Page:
I have squirrels in my attic.
Yes, I know. You’ve had that suspicion for years. But this time we have actual rodents residing under our roof. I’ve been hearing them scramble around up there for a few months now, and I did think they sounded a bit large for mice. But I just kind of hoped they would go away, you know?
That hope vanished abruptly at the end of the summer. Returning from the Cape one Thursday, Betty confronted one of the little nut collectors brazenly climbing the living room drapes. Since I just happened to be talking to her on the phone from Pittsburgh, I got to participate in the ensuing hysteria. Fortunately, Betty has decided that (unlike mice) squirrels are sort of cute and she was therefore willing to co-habitate with it as long as remained more or less hidden under the refrigerator. When I returned that Friday night, we opened the window and sort of herded the intruder out like a pair of border collies.
Cut to this Thursday morning at 4am. I was awakened by the cat meowing and hissing, rummaging and scrambling around under the bed. I got up, corralled the beast and tossed it into the hall. I closed the door and was reaching to turn out the light when I saw the drapes move. As I watched, a squirrel climbed up the curtain (over B’s sleeping head) and perched on the rod, looking directly at me. Well, now at least I knew what had the cat all exercised.
I considered the options. It was still dark, I had to get up in two hours, my back hurt and briefly, I actually considered turning off the light, quietly climbing under the warm covers, and going back to sleep.
But that’s not the kind of thing a manly man does. Instead, I gently woke Betty and had her stand guard while I fetched a broom and a trash bag; regulation squirrel hunting gear. I then returned to the arena, determined to take the fluffy-tailed sucker on.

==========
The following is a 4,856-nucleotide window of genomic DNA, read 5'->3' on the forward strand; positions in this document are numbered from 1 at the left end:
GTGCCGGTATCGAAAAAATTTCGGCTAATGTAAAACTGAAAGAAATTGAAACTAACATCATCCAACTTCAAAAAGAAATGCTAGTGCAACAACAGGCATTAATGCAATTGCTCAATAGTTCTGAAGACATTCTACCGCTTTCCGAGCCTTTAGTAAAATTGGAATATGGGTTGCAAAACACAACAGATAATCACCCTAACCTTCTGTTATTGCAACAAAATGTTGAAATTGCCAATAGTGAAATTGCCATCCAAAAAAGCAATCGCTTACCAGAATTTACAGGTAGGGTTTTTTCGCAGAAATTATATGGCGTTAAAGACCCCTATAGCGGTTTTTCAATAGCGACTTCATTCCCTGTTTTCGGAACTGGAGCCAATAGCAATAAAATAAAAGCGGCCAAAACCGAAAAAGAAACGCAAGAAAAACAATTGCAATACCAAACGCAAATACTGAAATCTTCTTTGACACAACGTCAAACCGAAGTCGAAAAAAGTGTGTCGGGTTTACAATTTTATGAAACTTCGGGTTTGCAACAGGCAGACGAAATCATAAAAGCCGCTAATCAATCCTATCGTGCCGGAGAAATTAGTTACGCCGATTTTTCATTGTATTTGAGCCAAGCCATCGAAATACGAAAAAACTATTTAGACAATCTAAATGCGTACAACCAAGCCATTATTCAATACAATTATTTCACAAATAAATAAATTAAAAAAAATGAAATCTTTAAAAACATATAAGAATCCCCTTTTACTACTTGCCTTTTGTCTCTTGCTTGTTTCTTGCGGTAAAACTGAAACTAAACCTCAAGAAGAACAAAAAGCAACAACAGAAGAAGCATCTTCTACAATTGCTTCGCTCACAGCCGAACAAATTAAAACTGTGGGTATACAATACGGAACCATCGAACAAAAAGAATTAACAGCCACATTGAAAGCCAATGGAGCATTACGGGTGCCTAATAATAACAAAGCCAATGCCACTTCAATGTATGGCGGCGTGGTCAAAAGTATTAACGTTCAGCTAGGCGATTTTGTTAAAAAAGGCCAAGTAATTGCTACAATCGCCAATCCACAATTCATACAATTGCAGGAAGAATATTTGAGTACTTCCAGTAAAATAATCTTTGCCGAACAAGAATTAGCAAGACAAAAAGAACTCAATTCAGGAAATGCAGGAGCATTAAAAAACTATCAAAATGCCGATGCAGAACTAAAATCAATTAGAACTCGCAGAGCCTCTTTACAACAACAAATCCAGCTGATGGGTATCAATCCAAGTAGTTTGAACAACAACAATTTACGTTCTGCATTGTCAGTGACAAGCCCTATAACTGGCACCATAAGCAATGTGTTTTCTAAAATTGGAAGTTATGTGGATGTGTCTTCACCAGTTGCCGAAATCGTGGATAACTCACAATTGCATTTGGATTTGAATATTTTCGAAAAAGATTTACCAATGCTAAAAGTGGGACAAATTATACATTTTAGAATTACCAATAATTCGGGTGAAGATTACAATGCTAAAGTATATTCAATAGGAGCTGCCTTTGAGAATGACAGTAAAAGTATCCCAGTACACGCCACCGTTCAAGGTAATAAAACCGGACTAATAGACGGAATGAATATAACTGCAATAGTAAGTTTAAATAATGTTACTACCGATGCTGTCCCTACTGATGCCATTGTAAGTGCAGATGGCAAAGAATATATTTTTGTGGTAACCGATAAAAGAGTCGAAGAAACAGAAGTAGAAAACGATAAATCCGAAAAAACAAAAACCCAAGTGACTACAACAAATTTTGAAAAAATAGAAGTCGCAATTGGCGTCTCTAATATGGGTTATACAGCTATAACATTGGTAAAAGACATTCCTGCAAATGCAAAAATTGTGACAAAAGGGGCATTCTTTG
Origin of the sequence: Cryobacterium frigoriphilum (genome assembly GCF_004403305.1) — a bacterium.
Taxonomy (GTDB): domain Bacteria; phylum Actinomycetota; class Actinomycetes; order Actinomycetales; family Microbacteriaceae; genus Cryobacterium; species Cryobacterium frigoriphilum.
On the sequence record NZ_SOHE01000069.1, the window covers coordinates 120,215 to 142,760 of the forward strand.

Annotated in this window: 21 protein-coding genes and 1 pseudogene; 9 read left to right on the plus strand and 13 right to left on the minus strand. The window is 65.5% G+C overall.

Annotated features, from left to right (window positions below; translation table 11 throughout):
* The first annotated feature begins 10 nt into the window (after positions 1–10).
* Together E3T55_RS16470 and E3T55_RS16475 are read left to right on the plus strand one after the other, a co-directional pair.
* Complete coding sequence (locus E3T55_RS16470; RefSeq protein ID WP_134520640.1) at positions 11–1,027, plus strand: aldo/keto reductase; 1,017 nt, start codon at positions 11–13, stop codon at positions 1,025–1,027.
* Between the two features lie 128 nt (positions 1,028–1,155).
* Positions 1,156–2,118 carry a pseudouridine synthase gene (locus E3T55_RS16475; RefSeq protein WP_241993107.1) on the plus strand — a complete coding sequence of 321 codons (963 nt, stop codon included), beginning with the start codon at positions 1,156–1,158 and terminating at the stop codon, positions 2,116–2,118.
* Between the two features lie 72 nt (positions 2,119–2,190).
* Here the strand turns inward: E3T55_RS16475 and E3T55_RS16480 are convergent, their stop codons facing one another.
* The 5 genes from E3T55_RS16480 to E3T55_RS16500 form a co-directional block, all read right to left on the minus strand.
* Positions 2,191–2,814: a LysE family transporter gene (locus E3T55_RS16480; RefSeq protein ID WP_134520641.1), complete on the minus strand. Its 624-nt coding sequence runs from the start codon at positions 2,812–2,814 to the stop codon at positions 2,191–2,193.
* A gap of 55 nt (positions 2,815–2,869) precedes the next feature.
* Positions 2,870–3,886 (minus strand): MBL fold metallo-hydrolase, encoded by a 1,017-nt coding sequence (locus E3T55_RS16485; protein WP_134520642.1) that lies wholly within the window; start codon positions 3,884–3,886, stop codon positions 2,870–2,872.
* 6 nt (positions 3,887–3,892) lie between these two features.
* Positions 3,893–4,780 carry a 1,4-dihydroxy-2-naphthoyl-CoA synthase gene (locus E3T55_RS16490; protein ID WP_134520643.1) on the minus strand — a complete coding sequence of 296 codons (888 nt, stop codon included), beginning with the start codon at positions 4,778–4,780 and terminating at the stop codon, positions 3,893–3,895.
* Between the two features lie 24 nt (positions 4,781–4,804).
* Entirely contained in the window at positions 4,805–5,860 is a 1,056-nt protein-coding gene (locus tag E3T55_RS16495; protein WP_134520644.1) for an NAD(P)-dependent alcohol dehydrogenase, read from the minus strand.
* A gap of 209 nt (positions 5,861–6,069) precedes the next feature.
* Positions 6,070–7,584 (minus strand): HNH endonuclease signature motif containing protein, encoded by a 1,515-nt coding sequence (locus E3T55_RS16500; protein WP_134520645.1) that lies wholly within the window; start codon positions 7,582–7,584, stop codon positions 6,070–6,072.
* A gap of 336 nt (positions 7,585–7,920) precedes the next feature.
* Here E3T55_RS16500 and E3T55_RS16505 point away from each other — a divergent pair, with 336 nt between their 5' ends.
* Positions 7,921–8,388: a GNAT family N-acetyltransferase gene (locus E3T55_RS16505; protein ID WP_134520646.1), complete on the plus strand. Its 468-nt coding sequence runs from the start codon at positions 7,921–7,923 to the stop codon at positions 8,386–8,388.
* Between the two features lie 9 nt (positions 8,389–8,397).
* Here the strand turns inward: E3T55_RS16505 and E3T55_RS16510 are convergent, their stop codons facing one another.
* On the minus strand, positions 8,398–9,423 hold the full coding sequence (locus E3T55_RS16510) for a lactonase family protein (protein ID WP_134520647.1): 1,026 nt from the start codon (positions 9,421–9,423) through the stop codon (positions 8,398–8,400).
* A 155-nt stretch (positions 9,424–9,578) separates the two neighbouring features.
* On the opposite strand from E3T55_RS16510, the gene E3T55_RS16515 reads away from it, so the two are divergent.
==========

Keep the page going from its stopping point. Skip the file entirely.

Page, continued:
Anyway, two minutes later I’m standing on the bed in my underwear, swinging away with the broom like I’m Carl Yaztrezemski, wreaking havoc on curtains, pictures, books, magazines,alarm clock and only very occasionally, my fuzzy opponent.
Two things I learned:
- Hitting the squirrel with the soft, sweepy part of the broom not only doesn’t hurt the little bugger, but it rather encourages him to ricochet from wall to wall, ceiling to floor, at incredible speed.
- Squirrels can climb like a mother. Up anything. And they can go up just as fast as they can go in any other direction. Swinging away wildly, I felt like Julio Lugo facing a Roger Clemens with a butt full of steroids. Not a ghost of a prayer of a chance.
Then, after about 20 exhausting minutes, I realized that I hadn’t actually seen the squirrel for a bit and I stopped to study the situation. I decided to enlist our trusty cat to sniff him out from under the bed or wherever, but no luck. In my frenzy, I had evidently missed his escape via whatever secret passage let him in here in the first place.
So the crisis was all over. As were the drapes, books, magazines, etc. I toyed with the idea of going back to sleep, but we were actually as wide awake as we had been in weeks. So we straightened up the bedroom a bit and put on the coffee.
Anyway, long story short, after consultation with the authorities we have to:
- Find the hole(s) that allowed the squirrel(s) into the attic from outside.
- Plug all but one with metal cloth (huh?) and wood.
- Examine the attic for nests, etc. Remove them.
- Put lights on up there 24/7. They don’t like that.
- Put a radio up there. The sound of human voices repels them. (If that’s true, WATD will probably drive them to suicide)
- Possibly scatter moth balls around the attic. (Jury still out on that)
- Hire a carpenter to securely and permanently patch the hole(s). $$$!!!
There goes Saturday. At least.
If our 7 step program doesn’t yield results, I plan to implement the Uncle Hank Memorial Squirrel Remediation Program. It’s a bit complicated, but it involves a pellet gun, a six-pack of beer, an optional iPod and a lawn chair in the attic.
Hey, it’s probably more humane than WATD.
Any volunteers? I’ve got two lawn chairs….
Update 8/16/2012: Fox pee! A purchased bottle of Fox Urine applied generously to the attic repels rodents. They were gone in an hour.